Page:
ExxonMobil plans to produce enough lithium from its land leases in south Arkansas to power 1 million electric vehicles a year by 2030, the Arkansas Democrat-Gazette reports.

Driving the news: The first Arkansas Lithium Innovation Summit β€”Β a gathering of nearly 700 industry professionals, policymakers and ancillary business leaders β€” was held last week in Little Rock.

Why it matters: Demand for lithium batteries will increase as consumers continue to adopt electric cars. In the U.S. the need is expected to grow sixfold by 2030, turning into a $55 billion annual industry.

State of play: The nascent extraction industry in Arkansas has yet to produce any commercial-grade lithium, an integral part of rechargeable batteries. But Canada's Standard Lithium and ExxonMobil are betting new technologies will squeeze the mineral from the Smackover formation.

How it works: Briny water is pumped from the formation and circulated through several proprietary filters designed to capture lithium, which then must be processed further before it can be used in batteries.

  • The brine is returned to the formation, making the process more environmentally friendly than strip or evaporative mines.

Quick take: Much work remains; the direct extraction process hasn't yet proven to be financially viable.

  • "At pilot scale, most work, but the challenge is around commercializing it β€” how you integrate that technology with all the other elements within that process flow to be able to produce [a] product people need safely and reliably," said Patrick Howarth, lithium global business manager for ExxonMobil.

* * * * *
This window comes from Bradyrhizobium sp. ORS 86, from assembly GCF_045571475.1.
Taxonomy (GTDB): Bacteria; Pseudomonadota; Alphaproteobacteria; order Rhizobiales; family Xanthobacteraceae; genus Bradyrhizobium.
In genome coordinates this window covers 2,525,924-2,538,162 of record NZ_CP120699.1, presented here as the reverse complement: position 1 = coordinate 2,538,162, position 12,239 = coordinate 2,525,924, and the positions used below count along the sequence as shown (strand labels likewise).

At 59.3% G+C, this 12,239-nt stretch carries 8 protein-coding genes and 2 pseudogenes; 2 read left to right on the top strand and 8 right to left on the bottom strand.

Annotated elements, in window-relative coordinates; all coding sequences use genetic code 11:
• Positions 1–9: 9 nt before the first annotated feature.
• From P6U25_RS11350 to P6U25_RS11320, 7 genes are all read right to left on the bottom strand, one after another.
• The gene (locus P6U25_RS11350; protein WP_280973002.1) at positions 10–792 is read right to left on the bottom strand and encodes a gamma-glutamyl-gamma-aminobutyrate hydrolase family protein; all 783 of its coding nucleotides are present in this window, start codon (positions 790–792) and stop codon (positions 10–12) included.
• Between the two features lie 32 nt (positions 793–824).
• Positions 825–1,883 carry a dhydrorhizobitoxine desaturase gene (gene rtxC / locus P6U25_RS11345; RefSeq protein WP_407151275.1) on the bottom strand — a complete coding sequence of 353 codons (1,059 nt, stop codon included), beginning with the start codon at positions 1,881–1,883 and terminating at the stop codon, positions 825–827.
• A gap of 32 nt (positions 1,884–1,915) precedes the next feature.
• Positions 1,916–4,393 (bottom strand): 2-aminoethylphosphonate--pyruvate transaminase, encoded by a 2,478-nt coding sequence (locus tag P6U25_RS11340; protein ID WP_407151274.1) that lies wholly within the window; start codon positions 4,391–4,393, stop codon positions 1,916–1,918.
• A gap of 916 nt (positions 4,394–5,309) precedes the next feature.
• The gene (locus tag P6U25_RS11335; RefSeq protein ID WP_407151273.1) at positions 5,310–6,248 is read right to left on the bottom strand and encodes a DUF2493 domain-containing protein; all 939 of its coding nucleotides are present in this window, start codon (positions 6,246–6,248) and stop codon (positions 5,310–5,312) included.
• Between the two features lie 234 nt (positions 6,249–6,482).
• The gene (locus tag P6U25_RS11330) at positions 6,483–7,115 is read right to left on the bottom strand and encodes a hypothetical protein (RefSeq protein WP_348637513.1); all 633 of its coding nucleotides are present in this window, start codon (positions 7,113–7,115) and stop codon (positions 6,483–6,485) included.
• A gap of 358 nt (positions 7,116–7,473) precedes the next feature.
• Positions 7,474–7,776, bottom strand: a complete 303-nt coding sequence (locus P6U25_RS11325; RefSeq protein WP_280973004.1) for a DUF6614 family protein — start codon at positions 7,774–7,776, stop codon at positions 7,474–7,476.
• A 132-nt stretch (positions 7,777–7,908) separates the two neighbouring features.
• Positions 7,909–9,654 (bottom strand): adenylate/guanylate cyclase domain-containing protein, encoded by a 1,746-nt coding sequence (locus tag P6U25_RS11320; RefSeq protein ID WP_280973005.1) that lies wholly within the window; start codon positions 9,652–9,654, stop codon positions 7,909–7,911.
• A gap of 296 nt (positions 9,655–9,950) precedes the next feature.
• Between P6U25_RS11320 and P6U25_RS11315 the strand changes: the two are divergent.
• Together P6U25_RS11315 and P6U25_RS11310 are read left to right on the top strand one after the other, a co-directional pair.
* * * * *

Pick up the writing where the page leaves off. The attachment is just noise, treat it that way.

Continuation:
• The lithium industry must scale tenfold by 2040 to meet the United Nations' 2050 net-zero goals, said Andrew Miller, chief executive of Benchmark Mineral Intelligence.
  • Lithium is a challenging market, Standard Lithium CEO Robert Mintak told the Democrat-Gazette, but investors see now as the right time to get into the industry.

Read the full story for what Gov. Sanders is saying.

3. The Agenda: Fayetteville City Council's plans

City hall
Fayetteville City Hall. Photo: Alex Golden/Axios

The Fayetteville City Council meets in regular session tonight. They plan to vote on:

Formalizing the city's partnership with the Arkansas Department of Transportation on the Interstate 49/Martin Luther King Jr. Boulevard interchange improvement project, which includes a 15th Street overpass.